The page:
Mumbai bridge collapse: BMC preliminary report in 24 hrs

This bridge is purely BMC structure, outside railway premises, says central railways spokesperson Sunil Udhasi

geetanjali

Geetanjali Minhas | March 15, 2019 | Mumbai


#Chattrapati Shivaji Maharaj Terminus   #BMC   #bridge   #Mumbai bridge collapse  
Maharashtra CM Devendra Fadnavis at the Mumbai bridge collapse site (Photo: Twitter/Dev_Fadnavis)
Maharashtra CM Devendra Fadnavis at the Mumbai bridge collapse site (Photo: Twitter/Dev_Fadnavis)

The blame game between the Brihanmumbai Municipal Corporation (BMC) and Railways continues after a foot overbridge collapsed near Chattrapati Shivaji  Maharaj Terminus on March 14. Six people have killed and over 31 injured in the mishap. The BMC has been directed to submit its preliminary report within 24 hours and fix responsibility of the tragedy.

Constructed in 1984, the bridge was declared fit by the auditors and was recently beautified with tile work. 

Maharashtra chief minister Devendra Fadnavis has stated that the audit had declared the FOB to be safe and has asked BMC commissioner Ajoy Mehta to fix “primary responsibility”. An FIR under section 304 A (causing death by negligence) has been registered by Azad Maidan police station against the railways and BMC officers. In 2016 an audit declared the bridge structurally safe.
 
In a statement issued by the BMC, the agency has directed chief engineer (vigilance) to submit preliminary report within 24 hours identifying municipal staff and structural auditor responsible for the incident. It has also asked chief engineer (vigilance) to submit report within one month for the cause of structure failure and reasons for bridge collapse, history of repairs and maintenance of the bridge, if structural audit was carried out in time, in a scientific manner  with required  methodology of appointing auditors, recommendations of last structural audit, if structural report was properly  studied and analyzed by municipal officers and actions taken by municipal officers on audit recommendation.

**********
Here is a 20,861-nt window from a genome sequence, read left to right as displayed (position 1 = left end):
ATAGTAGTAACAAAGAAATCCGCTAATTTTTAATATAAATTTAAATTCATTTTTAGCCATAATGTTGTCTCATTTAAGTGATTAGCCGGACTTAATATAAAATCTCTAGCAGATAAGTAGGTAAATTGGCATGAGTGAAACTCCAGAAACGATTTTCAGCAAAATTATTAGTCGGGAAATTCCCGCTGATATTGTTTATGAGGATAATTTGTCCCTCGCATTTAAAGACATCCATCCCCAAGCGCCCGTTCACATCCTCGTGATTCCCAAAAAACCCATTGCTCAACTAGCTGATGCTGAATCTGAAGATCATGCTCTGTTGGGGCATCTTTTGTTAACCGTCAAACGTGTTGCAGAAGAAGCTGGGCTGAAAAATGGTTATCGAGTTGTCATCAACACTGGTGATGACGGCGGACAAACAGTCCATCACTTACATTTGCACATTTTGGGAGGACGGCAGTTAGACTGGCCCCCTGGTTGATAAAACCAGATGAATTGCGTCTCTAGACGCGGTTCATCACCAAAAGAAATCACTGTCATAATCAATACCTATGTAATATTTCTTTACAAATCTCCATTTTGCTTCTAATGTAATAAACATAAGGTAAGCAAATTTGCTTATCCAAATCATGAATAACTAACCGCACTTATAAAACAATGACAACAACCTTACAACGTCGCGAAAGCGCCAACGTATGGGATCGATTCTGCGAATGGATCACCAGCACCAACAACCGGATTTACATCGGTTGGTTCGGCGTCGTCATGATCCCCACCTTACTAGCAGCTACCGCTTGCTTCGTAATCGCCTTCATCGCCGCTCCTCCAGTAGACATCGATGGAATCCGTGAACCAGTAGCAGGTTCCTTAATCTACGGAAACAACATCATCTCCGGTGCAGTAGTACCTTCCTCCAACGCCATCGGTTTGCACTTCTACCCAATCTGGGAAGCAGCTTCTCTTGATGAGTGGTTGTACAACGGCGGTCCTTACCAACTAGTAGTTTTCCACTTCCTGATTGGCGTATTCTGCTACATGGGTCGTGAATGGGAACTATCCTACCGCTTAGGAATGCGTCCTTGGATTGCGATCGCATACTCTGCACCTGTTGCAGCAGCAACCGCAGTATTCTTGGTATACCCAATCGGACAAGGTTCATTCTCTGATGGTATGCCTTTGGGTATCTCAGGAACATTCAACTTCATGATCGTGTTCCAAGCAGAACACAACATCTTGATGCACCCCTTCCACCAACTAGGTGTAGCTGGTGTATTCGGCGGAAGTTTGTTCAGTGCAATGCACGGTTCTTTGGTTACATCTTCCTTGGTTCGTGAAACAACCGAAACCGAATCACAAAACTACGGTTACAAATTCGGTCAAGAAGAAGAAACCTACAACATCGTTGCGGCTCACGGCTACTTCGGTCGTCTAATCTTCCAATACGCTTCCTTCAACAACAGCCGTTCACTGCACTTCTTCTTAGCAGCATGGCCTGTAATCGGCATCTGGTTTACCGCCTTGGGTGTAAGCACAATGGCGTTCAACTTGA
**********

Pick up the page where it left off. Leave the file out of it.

“354 bridges were checked for their structural soundness and the bridge that crashed last evening was classified as C2B i.e., requiring minor repairs only. Tenders were floated but they were held up. We will investigate whether the tender was held up by the BMC standing committee or the roads and bridge department,” a BMC official was quoted earlier.
 
Activist Samir Zaveri who lost both his legs in a railway accident, said that the railways takes maintenance money from the BMC for bridges that connect with railway land. “While BMC pays money to railways for maintenance of connecting bridges it does not check their fitness or how work has been carried out,” says Zaveri. 
 
Speaking to Governance Now, central railways spokesperson, Sunil Udhasi, said, “Due to safety concerns railways keeps maintenance of public FOBs situated on railway land or tracks as they  have live traffic, live wires and passengers and does not give it to outside agencies. This bridge is purely BMC structure build and maintained by BMC outside railway premises and does not pass over railway tracks.”          
 
Experts Governance Now spoke to said that unlike earlier steel bridges made by the British, bridges today are made of concrete and do not allow if rusting has taken place inside. “Like buildings, every bridge must undergo a periodical audit. The portion of bridge that crashed down was on road and hence tiling and beautification work done recently on bridge was under BMC. BMC should have checked the structure before doing tiling work,” said transport expert AV Shenoy.
 
“With 1.2 crore population Mumbai needs single point governance like London and New York especially between railways and agencies involved like the BMC, PWD, MMRDA, MbPT, etc. BMC is supposed to have Apex Monitoring Committee for Roads where every two months representatives from various utilities like fire brigade, railways telecom companies, electricity companies, etc., should ensure coordination for projects like road digging, etc. No meeting took place since 2012,”added Shenoy, who was part of  the committee earlier.
 
Retired, BMC engineer, SN Patankar, said that due to sea Mumbai has salty air and bridges made of iron and RCC structures are prone to corrosion. “We have to see if loading conditions were changed due to corrosion or replacements of tiles and additional load. There has to be repairs of all bridges on a war footing by the BMC and railways within a fixed period.”
 
 

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